Normally, Epoxy flooring takes around Seven days to fully dry and obtain full strength. To speed up the curing process, heat can be used at no more than 10C. However, after 12 hours of installation, it is hard enough to walk on. After like a day or two, it can be used for light traffic.
The time taken to dry will be different, in different areas depending on a number of factors:
- Sunlight and Temperature
- Not using the correct Mix ratio
- Humidity and Moisture
- The thickness of the floor
Sunlight and Temperature:
If you apply epoxy while it’s so warm, the longer it will take to dry. You can manipulate its curing time however by adjusting the temperature rather than the heat around the room. If you add more heat, it will take a shorter time to dry, or slow the curing time by making the room cooler.
The best temperature to ensure proper curing of epoxy is not below 70F and not more than 90F. (21C to 32C). For every 15F drop below 70F, the curing time doubles. If the temperature drops to about 50F, The Epoxy becomes too thick to dry at all.
Not using the correct Mix Ratio:
The correct ratio for epoxy and hardener should be (1:1), However in many cases, mix ratios of 2:1, 3:1, and 4:1 are also very common. Do not be tempted to add more hardener than needed to speed up the curing process.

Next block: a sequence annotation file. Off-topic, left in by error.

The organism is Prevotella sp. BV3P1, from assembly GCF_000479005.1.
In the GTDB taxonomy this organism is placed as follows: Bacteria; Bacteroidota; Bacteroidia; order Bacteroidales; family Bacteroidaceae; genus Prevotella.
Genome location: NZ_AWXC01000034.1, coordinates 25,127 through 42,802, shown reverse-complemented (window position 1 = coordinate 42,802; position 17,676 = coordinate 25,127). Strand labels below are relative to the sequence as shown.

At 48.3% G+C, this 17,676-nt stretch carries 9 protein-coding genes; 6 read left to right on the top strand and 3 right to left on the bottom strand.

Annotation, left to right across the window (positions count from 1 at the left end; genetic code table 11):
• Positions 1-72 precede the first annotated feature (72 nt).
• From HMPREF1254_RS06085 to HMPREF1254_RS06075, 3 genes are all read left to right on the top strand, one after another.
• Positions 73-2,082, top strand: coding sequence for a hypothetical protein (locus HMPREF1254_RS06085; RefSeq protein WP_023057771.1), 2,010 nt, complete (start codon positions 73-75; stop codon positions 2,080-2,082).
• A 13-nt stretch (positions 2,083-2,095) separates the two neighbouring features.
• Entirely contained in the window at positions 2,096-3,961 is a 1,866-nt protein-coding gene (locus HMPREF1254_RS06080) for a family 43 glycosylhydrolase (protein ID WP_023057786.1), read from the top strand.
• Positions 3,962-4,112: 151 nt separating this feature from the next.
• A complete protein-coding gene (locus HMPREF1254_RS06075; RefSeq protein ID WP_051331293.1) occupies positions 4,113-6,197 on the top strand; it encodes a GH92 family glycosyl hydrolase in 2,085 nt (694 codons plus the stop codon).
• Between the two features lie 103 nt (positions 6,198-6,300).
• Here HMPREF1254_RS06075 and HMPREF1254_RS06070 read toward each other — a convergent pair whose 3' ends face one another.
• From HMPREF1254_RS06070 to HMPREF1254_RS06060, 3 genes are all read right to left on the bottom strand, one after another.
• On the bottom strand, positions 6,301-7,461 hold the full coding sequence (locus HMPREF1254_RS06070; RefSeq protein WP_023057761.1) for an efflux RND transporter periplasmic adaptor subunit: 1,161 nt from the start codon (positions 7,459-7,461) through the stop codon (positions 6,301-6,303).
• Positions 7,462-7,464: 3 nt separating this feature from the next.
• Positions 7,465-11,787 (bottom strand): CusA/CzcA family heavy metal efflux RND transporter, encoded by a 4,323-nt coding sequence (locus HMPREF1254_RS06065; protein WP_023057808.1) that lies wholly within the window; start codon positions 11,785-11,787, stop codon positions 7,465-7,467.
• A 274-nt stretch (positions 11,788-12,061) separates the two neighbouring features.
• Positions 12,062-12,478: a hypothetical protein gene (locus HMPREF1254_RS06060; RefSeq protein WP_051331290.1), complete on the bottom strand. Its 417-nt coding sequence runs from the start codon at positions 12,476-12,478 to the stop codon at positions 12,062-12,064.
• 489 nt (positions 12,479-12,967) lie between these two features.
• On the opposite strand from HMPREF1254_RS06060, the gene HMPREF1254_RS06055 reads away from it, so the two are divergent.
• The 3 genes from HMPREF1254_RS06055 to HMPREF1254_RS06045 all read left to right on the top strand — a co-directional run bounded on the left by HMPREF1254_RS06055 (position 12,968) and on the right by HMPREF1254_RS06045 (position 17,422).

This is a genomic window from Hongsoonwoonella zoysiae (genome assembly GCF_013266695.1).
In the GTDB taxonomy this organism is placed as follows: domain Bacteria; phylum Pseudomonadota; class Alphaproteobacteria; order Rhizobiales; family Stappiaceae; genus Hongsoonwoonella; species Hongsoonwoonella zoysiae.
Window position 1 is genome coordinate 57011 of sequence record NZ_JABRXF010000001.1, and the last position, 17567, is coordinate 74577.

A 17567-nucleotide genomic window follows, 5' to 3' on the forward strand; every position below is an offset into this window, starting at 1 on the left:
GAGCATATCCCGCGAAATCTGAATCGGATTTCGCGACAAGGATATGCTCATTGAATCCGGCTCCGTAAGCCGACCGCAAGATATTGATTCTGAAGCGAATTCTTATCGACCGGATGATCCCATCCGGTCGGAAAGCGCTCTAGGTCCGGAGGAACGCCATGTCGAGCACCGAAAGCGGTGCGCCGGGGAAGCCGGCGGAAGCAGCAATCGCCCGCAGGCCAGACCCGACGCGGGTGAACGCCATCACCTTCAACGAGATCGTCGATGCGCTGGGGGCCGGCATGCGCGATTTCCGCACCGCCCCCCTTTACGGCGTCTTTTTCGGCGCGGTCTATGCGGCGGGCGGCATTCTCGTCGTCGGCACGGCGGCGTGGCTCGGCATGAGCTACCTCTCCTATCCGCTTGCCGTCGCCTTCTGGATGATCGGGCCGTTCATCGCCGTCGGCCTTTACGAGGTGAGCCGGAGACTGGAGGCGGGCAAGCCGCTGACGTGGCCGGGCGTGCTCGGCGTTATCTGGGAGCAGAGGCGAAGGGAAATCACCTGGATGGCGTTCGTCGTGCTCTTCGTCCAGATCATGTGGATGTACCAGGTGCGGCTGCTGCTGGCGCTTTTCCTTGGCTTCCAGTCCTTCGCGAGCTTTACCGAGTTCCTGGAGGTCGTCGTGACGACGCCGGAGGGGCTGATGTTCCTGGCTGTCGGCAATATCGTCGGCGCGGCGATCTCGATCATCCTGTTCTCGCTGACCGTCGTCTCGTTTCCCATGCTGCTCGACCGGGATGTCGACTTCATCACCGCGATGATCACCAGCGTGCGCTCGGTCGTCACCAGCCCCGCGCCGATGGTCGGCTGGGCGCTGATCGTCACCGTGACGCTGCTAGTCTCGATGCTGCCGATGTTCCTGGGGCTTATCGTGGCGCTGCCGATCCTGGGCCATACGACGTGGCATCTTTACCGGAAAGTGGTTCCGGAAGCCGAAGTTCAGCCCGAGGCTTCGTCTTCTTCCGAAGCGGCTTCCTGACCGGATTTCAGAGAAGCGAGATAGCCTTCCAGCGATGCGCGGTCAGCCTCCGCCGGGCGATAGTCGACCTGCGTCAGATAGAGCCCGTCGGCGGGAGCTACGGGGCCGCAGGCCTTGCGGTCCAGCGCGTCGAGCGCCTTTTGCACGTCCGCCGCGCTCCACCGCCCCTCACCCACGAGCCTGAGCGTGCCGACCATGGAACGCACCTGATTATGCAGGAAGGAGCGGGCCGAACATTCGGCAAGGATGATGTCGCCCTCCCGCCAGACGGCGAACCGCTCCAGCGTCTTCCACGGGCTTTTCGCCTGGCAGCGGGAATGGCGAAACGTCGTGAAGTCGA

Adding more hardener than required may cause the epoxy to be so sticky to even install, also reacting that quickly would also make the cured coating crack.
In addition to that, the mix should be done in a proper manner and not by hand. A slow speed and paddle mixer should be used.
Humidity and Moisture:
High humidity makes epoxy sticky, which slows down its curing process. This sticky substance is often confused with lack of cure but in a real sense, the moisture slows down evaporation in solvents making it sticky.
Sometimes, Epoxy might appear as if totally dry on the surface but maybe dry on the inside. It is therefore important to give it the recommended time of 7 days, no less. This inconsistency in drying could either be working in a high humid area or too much moisture tempering with the mixture during preparation.
The thickness of the Floor:
The epoxy floor dries from a reaction between the resin and the hardener. The thicker the floor, the faster the reaction will take to cover the entire floor. If the film is too thin, it won’t build enough heat to dry the floor.
Also applying Epoxy in a very thick state is also dangerous because it will produce too much heat than is needed to dry.
This reaction is called exotherm. It should be controlled especially when mixing epoxy in very big commercial batches, the reaction could be very dangerous.
So how is exotherm controlled?
- The epoxy should be poured timed (not too long from batch to batch), in multiple batches. Time should just enough to begin falling the exotherm because you apply the next.
- Working at cooler temperatures, but not too cold such that there’s moisture on the subfloor.
- Where possible, you can make use of a heat sink. Heat sinks are objects that absorb a lot of heat.
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